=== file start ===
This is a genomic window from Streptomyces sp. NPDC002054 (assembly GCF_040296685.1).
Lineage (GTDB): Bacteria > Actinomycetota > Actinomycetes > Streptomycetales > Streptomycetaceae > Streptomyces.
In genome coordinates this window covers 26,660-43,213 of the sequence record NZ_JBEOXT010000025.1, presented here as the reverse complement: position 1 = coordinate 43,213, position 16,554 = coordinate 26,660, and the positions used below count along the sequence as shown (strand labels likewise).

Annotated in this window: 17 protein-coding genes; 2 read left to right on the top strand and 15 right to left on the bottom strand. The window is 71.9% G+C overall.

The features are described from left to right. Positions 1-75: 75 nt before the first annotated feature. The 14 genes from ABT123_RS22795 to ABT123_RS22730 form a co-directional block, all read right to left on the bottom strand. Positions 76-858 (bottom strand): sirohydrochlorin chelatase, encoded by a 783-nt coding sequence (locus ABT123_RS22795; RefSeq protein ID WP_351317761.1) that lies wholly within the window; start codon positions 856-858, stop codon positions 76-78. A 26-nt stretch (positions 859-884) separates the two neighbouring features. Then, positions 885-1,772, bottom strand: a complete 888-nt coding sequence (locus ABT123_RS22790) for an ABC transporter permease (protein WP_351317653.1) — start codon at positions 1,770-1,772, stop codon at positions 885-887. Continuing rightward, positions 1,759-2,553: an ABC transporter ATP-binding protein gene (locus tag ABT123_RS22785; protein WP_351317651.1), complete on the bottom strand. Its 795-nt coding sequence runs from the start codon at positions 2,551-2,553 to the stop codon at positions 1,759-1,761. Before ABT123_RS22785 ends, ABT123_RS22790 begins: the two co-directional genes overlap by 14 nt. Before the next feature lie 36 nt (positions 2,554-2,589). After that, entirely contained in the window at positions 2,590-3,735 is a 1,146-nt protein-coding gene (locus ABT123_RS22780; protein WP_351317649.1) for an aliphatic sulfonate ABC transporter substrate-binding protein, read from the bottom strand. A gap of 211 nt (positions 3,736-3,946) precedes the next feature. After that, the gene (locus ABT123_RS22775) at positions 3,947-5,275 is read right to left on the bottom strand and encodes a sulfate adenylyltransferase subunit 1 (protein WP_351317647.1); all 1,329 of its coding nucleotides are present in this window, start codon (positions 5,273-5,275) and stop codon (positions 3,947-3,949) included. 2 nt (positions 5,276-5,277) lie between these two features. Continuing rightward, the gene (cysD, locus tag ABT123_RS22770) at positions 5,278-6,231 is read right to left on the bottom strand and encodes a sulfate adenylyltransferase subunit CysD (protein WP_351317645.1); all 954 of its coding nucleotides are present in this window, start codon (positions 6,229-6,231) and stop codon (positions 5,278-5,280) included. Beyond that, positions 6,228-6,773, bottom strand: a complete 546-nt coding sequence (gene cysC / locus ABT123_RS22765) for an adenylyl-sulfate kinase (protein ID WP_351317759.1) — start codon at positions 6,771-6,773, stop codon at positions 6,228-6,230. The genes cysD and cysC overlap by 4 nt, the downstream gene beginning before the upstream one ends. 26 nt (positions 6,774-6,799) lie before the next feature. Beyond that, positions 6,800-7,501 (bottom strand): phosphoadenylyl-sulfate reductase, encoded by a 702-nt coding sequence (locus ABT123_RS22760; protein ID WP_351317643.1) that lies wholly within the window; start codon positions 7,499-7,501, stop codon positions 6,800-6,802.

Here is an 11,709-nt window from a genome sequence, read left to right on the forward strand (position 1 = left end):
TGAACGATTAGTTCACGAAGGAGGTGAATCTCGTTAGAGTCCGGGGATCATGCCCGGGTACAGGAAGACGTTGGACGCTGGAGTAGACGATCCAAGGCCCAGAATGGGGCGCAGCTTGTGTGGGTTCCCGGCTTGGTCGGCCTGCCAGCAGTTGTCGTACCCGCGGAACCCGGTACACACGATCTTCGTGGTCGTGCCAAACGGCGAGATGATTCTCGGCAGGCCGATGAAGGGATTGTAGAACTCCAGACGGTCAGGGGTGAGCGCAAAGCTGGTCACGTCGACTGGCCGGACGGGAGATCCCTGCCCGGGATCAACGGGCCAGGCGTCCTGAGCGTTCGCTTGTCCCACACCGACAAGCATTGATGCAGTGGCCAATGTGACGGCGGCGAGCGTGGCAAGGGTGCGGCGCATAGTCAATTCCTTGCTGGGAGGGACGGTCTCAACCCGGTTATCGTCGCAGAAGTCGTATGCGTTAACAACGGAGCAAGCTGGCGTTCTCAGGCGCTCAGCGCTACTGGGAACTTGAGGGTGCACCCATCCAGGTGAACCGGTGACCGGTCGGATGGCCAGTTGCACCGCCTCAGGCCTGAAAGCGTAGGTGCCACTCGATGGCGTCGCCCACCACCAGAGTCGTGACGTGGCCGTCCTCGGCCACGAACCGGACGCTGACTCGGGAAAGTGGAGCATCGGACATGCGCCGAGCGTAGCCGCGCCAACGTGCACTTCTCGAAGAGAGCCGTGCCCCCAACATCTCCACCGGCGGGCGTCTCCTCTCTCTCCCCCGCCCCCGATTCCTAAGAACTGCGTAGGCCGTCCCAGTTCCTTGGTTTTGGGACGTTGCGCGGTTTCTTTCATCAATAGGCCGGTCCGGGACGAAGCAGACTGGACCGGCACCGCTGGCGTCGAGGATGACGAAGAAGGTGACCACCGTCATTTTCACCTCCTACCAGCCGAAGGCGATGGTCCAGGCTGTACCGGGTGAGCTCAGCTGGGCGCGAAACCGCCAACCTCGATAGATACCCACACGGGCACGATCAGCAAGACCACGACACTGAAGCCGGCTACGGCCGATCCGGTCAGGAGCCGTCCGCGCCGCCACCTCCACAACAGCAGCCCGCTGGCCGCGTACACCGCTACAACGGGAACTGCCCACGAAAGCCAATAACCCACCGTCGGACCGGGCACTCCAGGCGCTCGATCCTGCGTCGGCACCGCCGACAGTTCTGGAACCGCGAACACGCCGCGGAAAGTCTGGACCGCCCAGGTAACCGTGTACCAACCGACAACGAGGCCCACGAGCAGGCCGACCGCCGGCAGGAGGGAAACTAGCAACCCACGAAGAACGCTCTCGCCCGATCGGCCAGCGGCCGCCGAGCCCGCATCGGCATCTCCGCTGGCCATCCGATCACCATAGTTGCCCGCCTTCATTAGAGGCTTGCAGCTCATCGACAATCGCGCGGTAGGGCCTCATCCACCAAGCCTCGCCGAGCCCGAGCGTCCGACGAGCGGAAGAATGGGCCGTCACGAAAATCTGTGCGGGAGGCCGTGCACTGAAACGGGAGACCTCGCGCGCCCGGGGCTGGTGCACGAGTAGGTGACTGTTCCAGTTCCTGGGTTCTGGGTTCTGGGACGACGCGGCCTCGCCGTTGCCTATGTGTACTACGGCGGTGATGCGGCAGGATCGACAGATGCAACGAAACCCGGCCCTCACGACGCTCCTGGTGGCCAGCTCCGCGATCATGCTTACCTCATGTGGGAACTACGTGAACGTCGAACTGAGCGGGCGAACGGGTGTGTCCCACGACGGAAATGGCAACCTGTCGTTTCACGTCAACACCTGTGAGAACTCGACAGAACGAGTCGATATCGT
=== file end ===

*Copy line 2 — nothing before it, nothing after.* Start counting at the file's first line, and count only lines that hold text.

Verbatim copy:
Lineage (GTDB): Bacteria > Actinomycetota > Actinomycetes > Streptomycetales > Streptomycetaceae > Streptomyces.